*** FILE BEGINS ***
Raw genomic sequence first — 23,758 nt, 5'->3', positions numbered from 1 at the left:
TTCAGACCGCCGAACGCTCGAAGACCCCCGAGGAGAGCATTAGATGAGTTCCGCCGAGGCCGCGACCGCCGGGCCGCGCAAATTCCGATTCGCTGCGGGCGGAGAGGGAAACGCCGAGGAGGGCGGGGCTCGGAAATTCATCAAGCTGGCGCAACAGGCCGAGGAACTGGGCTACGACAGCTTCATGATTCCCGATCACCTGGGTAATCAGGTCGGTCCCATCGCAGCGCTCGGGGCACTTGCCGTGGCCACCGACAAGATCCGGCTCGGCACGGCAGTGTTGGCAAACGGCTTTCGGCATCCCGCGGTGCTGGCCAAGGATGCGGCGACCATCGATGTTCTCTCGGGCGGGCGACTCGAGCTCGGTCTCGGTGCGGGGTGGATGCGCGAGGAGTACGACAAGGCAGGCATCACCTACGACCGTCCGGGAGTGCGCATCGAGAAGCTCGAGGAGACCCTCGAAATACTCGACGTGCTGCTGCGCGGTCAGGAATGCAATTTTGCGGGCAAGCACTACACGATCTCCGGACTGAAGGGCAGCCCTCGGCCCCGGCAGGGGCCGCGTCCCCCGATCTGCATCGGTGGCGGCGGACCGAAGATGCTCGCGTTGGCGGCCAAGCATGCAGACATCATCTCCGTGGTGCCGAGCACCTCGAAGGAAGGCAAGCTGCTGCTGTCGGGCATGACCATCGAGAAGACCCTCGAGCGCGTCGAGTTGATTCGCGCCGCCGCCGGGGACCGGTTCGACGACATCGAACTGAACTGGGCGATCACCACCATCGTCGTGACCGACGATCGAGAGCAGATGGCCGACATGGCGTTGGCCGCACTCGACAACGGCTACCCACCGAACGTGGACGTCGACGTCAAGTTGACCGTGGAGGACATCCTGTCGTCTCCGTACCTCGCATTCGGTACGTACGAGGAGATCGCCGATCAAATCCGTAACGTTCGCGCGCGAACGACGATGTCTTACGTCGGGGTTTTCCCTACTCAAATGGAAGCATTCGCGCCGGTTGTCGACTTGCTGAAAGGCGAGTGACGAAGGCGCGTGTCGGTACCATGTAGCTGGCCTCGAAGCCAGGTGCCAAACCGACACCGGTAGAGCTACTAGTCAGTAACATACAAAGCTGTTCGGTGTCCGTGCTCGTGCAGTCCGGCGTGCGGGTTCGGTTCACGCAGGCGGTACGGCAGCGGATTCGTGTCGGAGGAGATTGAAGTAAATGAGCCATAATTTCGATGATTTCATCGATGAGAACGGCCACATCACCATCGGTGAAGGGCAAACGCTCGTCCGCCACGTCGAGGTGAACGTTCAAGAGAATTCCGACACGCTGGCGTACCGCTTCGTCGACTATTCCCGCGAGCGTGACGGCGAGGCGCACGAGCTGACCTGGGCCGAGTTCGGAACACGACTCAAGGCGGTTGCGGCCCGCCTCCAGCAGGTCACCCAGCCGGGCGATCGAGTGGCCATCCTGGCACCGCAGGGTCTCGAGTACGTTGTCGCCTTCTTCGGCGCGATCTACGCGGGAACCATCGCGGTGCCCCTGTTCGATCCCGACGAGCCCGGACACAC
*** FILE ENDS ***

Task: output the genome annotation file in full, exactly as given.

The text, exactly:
Raw genomic sequence first — 23,758 nt, 5'->3', positions numbered from 1 at the left:
TTCAGACCGCCGAACGCTCGAAGACCCCCGAGGAGAGCATTAGATGAGTTCCGCCGAGGCCGCGACCGCCGGGCCGCGCAAATTCCGATTCGCTGCGGGCGGAGAGGGAAACGCCGAGGAGGGCGGGGCTCGGAAATTCATCAAGCTGGCGCAACAGGCCGAGGAACTGGGCTACGACAGCTTCATGATTCCCGATCACCTGGGTAATCAGGTCGGTCCCATCGCAGCGCTCGGGGCACTTGCCGTGGCCACCGACAAGATCCGGCTCGGCACGGCAGTGTTGGCAAACGGCTTTCGGCATCCCGCGGTGCTGGCCAAGGATGCGGCGACCATCGATGTTCTCTCGGGCGGGCGACTCGAGCTCGGTCTCGGTGCGGGGTGGATGCGCGAGGAGTACGACAAGGCAGGCATCACCTACGACCGTCCGGGAGTGCGCATCGAGAAGCTCGAGGAGACCCTCGAAATACTCGACGTGCTGCTGCGCGGTCAGGAATGCAATTTTGCGGGCAAGCACTACACGATCTCCGGACTGAAGGGCAGCCCTCGGCCCCGGCAGGGGCCGCGTCCCCCGATCTGCATCGGTGGCGGCGGACCGAAGATGCTCGCGTTGGCGGCCAAGCATGCAGACATCATCTCCGTGGTGCCGAGCACCTCGAAGGAAGGCAAGCTGCTGCTGTCGGGCATGACCATCGAGAAGACCCTCGAGCGCGTCGAGTTGATTCGCGCCGCCGCCGGGGACCGGTTCGACGACATCGAACTGAACTGGGCGATCACCACCATCGTCGTGACCGACGATCGAGAGCAGATGGCCGACATGGCGTTGGCCGCACTCGACAACGGCTACCCACCGAACGTGGACGTCGACGTCAAGTTGACCGTGGAGGACATCCTGTCGTCTCCGTACCTCGCATTCGGTACGTACGAGGAGATCGCCGATCAAATCCGTAACGTTCGCGCGCGAACGACGATGTCTTACGTCGGGGTTTTCCCTACTCAAATGGAAGCATTCGCGCCGGTTGTCGACTTGCTGAAAGGCGAGTGACGAAGGCGCGTGTCGGTACCATGTAGCTGGCCTCGAAGCCAGGTGCCAAACCGACACCGGTAGAGCTACTAGTCAGTAACATACAAAGCTGTTCGGTGTCCGTGCTCGTGCAGTCCGGCGTGCGGGTTCGGTTCACGCAGGCGGTACGGCAGCGGATTCGTGTCGGAGGAGATTGAAGTAAATGAGCCATAATTTCGATGATTTCATCGATGAGAACGGCCACATCACCATCGGTGAAGGGCAAACGCTCGTCCGCCACGTCGAGGTGAACGTTCAAGAGAATTCCGACACGCTGGCGTACCGCTTCGTCGACTATTCCCGCGAGCGTGACGGCGAGGCGCACGAGCTGACCTGGGCCGAGTTCGGAACACGACTCAAGGCGGTTGCGGCCCGCCTCCAGCAGGTCACCCAGCCGGGCGATCGAGTGGCCATCCTGGCACCGCAGGGTCTCGAGTACGTTGTCGCCTTCTTCGGCGCGATCTACGCGGGAACCATCGCGGTGCCCCTGTTCGATCCCGACGAGCCCGGACACAC